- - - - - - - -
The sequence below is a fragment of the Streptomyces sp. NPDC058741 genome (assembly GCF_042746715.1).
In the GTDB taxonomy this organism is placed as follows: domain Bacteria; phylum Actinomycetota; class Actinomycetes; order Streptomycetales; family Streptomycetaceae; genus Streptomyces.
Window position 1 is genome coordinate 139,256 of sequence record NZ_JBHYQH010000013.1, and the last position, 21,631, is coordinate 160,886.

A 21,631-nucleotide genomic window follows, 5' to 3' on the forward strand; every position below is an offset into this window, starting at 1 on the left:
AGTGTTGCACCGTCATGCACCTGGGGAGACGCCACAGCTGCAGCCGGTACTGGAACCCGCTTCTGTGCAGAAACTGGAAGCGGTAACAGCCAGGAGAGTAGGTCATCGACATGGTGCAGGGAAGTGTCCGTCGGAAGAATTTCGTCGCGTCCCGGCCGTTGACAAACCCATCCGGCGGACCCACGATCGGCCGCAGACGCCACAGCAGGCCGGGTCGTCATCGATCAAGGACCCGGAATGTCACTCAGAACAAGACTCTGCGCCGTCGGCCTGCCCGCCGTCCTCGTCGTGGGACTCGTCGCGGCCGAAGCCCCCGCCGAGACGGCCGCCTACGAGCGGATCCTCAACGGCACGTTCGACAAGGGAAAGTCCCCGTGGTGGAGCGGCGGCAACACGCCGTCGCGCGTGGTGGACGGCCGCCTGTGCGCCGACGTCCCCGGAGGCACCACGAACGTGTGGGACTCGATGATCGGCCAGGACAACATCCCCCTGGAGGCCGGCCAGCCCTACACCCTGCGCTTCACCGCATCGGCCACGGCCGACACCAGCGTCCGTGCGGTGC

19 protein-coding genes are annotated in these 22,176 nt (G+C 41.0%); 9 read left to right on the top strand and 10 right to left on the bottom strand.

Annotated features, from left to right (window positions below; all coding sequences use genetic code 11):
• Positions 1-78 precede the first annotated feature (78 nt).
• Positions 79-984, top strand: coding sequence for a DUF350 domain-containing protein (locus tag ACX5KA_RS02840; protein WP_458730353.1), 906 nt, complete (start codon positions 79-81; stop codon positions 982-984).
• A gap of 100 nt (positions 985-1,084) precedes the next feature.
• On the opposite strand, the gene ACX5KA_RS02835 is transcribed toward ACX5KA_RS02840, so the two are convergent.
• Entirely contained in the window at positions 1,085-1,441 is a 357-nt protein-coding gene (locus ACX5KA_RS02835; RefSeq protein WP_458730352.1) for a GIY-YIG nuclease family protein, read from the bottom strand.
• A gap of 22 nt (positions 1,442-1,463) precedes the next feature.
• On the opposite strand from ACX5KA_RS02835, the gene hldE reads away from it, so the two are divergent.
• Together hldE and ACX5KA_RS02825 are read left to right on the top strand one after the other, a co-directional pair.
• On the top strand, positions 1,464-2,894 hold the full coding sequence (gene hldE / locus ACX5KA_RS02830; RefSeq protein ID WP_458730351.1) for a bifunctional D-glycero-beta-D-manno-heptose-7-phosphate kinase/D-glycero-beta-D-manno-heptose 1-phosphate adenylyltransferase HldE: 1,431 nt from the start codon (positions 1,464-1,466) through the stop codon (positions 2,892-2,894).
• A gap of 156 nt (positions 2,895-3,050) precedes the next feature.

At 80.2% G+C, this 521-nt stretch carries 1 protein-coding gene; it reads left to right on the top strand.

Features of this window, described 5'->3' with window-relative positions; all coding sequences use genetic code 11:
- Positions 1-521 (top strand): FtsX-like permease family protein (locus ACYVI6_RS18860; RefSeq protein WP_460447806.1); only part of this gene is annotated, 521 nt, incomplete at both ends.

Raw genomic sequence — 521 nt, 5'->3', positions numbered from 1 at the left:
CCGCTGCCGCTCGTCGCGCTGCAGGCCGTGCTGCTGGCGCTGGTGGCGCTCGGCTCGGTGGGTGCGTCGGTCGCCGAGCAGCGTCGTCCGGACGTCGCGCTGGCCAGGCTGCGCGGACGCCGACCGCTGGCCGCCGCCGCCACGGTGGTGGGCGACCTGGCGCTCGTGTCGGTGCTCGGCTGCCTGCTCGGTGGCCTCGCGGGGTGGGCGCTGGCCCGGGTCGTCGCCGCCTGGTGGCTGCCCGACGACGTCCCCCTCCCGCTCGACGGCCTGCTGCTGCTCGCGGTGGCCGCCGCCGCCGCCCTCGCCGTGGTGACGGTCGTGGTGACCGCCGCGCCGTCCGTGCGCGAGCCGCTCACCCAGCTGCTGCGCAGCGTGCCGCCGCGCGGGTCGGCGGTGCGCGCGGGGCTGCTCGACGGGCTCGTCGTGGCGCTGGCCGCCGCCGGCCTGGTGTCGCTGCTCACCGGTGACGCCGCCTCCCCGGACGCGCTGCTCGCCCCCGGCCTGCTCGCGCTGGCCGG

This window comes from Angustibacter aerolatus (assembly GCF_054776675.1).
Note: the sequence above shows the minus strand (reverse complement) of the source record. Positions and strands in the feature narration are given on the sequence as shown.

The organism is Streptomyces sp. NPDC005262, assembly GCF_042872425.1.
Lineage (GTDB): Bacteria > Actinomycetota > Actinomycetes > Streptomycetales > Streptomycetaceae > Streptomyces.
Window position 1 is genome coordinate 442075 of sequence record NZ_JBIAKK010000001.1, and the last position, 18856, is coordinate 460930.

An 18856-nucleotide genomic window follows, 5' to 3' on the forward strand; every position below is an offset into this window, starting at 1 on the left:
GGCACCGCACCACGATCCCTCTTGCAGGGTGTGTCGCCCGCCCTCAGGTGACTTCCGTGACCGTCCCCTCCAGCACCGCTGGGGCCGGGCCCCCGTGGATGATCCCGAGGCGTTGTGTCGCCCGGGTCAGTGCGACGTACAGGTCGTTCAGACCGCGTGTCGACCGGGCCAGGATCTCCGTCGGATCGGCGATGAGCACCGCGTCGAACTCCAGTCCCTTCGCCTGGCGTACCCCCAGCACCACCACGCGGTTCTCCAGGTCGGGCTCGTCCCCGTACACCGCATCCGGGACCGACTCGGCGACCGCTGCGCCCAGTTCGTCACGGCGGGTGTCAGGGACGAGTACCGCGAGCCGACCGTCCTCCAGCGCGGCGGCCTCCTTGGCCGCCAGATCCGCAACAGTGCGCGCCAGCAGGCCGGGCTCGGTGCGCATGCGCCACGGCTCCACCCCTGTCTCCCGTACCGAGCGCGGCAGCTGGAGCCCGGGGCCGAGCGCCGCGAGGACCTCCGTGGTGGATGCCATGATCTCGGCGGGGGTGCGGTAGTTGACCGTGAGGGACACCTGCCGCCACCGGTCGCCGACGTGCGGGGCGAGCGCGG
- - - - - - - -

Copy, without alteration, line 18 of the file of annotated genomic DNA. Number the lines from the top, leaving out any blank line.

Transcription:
At 80.2% G+C, this 521-nt stretch carries 1 protein-coding gene; it reads left to right on the top strand.